Barker stated in his research Fetal Origins of coronary heart disease (CHD), (1995), active research needed to continue.  Blood pressure, insulin response to glucose, cholesterol metabolism, blood coagulation and hormonal setting are beginning to show something within the underlying causal factors relating back to fetal undernutrition.  What specific type of nutrition, we do not know.  Also is this purely due to calorific restrictions of more specific to nutrition intake and possibly bio availability from mother to fetus? During mid to late gestation, fetal growth seems to go some way to programming CHD later in life. Once again, placental size comes into discussion within this paper.  Relation of birth size to placenta affects the outcome of later diseases.  Yet within this paper, quality of placenta is not assessed

Toxic exposures?

Rogers, (2006) reviewed Barkers Hypothesis more recently in 2006. While this paper is now dated, at the time Rogers stated new discoveries were suggestive of the ability of toxic exposures to also impact fetal development. Post-natal and during the intrauterine period, metabolic programming may be affected due to sensitivity to endogenous and exogenous influences. Animal studies he looked at showed low protein and high fat and high carbohydrate diets linked to adverse metabolic profiles.

Later still, Thomas (2012), began to look deeper into Barkers hypothesis as he subjected individuals to an activity questionnaire.  Those with a greater activity level showed a lower propensity for type 2 diabetes. This gives questionability to wondering if there could be a reversal of type 2 diabetes and perhaps other chronic diseases which may have been prevalent in this cohort yet with prior knowledge and adjustment to lifestyle, could this effect be reversed and prevented from development. 

Dutch famine

During the Dutch famine (Roseboom,. 2006) in 1944-1945 some mothers were limited to a low calorific diet of 400-1000 kcal/day.  Within the mothers who were pregnant and their fetus’ endured famine early on in its development were born with an atherogenic lipid profile and higher body mass index.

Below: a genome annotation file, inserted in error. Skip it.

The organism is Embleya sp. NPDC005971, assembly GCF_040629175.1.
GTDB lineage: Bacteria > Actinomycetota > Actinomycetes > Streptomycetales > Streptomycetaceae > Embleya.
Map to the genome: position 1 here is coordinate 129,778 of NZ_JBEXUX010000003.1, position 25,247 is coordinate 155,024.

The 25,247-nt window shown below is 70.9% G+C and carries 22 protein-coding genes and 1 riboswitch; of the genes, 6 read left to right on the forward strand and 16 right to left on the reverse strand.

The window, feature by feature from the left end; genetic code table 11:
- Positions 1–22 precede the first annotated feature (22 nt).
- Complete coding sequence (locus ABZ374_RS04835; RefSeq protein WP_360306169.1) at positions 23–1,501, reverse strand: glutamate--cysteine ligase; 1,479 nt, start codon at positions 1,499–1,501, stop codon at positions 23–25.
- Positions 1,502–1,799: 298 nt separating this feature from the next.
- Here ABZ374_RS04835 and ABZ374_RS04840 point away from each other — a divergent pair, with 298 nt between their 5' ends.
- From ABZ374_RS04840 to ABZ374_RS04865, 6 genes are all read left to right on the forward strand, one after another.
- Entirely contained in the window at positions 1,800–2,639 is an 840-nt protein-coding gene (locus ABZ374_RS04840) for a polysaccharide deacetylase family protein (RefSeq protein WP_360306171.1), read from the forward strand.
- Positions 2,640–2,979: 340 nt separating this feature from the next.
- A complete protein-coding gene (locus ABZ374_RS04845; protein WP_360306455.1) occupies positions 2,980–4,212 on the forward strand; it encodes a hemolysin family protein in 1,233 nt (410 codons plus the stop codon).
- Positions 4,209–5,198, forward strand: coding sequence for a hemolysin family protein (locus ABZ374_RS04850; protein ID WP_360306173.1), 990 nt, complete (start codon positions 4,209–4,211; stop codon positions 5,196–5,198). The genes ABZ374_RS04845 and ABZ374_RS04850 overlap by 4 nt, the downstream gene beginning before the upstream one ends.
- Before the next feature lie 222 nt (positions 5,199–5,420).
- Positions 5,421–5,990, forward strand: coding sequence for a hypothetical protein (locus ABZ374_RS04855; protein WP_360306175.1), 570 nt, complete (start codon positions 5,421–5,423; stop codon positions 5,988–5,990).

Those who were mid to late pregnancy while enduring the famine were more likely to be impaired with relation to reduced glucose tolerance.
What causes such differences? This is something we currently do not know.

However, it is proven (Ong and Loos, 2006.,) rapid weight gain should not be promoted in small birth weight babies as this can have a central obesity and insulin resistant effect on health over time (Ibanez et al, 2006). Ibanez et al state the importance of understanding the underlying predisposition of adversity could aid preventative interventions.

Is this evidence conclusive?

Many scientific papers have looked at many numbers of people and aiming to prove or disprove Barkers hypothesis.  Yet most seem to draw a similar conclusion.  Fetal development and low birth weights seems to link to a higher prevalence of cardiovascular disease, hypertension, diabetes type 2 (non-insulin dependent), hyperinsulinemia and hyperlipidemia.  With even stronger evidence showing large placenta linked to low birth weight may be more suggestive.